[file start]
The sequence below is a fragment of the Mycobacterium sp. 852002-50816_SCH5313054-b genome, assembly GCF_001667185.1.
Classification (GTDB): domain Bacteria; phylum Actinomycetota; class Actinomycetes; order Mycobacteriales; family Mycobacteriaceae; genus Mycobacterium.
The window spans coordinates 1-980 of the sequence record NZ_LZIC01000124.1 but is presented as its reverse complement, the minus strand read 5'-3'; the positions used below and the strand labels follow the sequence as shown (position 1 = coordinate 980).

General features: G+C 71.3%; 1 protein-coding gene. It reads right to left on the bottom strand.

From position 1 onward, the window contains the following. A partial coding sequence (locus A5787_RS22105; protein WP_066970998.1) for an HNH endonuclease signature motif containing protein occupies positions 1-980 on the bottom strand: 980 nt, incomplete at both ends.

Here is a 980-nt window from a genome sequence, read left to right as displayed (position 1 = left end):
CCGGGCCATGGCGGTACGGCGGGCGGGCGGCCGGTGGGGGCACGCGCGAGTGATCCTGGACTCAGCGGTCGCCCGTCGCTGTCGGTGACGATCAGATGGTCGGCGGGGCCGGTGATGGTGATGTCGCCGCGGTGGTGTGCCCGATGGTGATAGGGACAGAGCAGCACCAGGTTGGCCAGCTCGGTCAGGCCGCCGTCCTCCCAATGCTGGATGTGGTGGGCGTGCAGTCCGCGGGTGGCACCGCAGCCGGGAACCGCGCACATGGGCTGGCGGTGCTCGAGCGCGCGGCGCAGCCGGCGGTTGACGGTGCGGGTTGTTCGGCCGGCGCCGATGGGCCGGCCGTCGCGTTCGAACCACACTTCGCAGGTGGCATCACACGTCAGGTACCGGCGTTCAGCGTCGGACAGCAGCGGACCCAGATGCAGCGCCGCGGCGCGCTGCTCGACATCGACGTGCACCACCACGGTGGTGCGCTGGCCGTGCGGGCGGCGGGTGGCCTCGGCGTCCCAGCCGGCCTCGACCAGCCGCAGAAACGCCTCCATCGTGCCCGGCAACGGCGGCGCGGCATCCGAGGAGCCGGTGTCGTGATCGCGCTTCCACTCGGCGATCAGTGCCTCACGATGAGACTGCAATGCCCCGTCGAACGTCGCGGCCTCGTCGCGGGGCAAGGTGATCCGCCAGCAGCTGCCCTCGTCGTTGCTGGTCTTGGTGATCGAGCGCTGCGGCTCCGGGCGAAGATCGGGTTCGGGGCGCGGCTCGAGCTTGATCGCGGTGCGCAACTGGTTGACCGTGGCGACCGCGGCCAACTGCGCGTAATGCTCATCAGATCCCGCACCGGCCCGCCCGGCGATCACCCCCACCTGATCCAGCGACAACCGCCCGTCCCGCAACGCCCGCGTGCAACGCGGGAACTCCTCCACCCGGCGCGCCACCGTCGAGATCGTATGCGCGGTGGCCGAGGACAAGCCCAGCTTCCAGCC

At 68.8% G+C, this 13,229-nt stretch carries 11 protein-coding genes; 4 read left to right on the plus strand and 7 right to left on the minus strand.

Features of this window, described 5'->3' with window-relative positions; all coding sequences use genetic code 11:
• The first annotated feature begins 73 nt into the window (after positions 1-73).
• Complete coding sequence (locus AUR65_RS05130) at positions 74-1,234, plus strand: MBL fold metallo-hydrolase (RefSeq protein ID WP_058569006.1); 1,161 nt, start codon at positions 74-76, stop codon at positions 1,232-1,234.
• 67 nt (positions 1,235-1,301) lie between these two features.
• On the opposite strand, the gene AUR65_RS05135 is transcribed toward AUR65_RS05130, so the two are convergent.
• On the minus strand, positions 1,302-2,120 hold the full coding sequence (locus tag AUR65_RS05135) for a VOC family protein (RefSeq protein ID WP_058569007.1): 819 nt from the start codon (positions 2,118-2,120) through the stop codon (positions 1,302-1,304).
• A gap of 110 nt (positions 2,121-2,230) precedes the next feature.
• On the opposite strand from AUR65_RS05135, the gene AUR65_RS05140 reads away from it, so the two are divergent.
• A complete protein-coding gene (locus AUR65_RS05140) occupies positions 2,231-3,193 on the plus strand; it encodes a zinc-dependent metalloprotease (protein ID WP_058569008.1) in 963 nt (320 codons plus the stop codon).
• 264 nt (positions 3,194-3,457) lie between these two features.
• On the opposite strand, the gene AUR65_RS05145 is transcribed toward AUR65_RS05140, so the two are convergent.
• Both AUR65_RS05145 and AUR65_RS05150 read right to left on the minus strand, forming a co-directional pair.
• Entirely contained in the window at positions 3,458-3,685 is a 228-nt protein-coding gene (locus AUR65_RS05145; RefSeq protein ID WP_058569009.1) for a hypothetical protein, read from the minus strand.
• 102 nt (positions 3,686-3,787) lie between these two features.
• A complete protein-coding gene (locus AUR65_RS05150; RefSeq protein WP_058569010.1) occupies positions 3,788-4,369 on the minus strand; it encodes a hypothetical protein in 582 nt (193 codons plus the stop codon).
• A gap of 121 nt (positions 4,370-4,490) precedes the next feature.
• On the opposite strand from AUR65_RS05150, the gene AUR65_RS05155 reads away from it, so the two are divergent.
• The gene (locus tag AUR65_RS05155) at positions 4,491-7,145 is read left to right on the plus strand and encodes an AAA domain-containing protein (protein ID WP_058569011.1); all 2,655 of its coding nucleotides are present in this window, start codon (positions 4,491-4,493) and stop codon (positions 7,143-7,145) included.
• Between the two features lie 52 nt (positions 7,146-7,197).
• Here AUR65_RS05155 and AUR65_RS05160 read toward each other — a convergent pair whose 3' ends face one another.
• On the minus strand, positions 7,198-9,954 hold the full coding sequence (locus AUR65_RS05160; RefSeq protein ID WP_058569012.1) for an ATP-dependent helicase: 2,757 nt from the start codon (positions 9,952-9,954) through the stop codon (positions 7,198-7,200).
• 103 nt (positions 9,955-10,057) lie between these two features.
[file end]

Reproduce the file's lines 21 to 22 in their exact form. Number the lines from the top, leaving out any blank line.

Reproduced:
• Entirely contained in the window at positions 3,458-3,685 is a 228-nt protein-coding gene (locus AUR65_RS05145; RefSeq protein ID WP_058569009.1) for a hypothetical protein, read from the minus strand.
• 102 nt (positions 3,686-3,787) lie between these two features.